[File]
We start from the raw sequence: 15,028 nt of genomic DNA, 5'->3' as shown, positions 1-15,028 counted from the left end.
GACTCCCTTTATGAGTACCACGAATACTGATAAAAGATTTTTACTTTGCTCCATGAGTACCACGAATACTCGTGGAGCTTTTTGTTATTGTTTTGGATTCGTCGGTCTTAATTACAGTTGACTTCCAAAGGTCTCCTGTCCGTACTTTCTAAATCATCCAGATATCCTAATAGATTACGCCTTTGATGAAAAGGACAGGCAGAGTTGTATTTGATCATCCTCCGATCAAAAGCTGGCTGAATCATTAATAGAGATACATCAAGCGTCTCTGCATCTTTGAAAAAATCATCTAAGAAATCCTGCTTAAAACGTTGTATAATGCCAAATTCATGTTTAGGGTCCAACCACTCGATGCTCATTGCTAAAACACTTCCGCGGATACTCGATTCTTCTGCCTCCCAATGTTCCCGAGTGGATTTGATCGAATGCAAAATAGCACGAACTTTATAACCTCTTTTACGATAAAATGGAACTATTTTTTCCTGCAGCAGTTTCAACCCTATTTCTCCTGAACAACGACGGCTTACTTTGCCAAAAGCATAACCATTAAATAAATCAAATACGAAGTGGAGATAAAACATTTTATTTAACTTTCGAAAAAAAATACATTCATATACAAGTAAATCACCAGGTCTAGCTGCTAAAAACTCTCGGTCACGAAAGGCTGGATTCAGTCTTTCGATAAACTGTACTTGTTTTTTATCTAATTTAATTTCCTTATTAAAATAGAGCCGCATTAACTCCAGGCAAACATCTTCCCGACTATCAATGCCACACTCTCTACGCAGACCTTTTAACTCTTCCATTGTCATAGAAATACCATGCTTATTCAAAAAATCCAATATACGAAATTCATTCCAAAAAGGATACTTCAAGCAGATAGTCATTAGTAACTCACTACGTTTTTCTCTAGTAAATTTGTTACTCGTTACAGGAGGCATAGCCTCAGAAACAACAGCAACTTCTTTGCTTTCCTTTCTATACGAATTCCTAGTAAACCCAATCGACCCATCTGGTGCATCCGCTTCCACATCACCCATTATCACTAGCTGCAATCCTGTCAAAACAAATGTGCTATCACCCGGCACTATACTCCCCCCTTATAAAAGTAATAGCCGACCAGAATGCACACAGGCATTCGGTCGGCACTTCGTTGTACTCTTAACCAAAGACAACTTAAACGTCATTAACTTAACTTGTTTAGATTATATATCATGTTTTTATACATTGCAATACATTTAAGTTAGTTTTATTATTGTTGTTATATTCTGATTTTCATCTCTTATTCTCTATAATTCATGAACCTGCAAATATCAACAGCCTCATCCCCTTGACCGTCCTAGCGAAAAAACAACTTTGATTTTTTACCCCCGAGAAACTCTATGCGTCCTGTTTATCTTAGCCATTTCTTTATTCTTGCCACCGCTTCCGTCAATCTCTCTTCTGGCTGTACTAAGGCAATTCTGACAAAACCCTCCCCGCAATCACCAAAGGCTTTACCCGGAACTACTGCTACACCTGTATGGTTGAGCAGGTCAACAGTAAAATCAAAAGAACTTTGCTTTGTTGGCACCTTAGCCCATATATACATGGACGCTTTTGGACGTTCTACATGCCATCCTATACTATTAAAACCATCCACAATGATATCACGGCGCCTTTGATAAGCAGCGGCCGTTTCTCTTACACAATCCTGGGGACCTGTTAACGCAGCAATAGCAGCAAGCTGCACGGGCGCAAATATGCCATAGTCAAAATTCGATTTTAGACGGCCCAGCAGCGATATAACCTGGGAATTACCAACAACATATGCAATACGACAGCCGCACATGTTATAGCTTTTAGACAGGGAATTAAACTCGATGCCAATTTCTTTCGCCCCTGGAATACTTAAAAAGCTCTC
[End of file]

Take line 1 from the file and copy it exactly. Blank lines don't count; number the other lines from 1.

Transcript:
We start from the raw sequence: 15,028 nt of genomic DNA, 5'->3' as shown, positions 1-15,028 counted from the left end.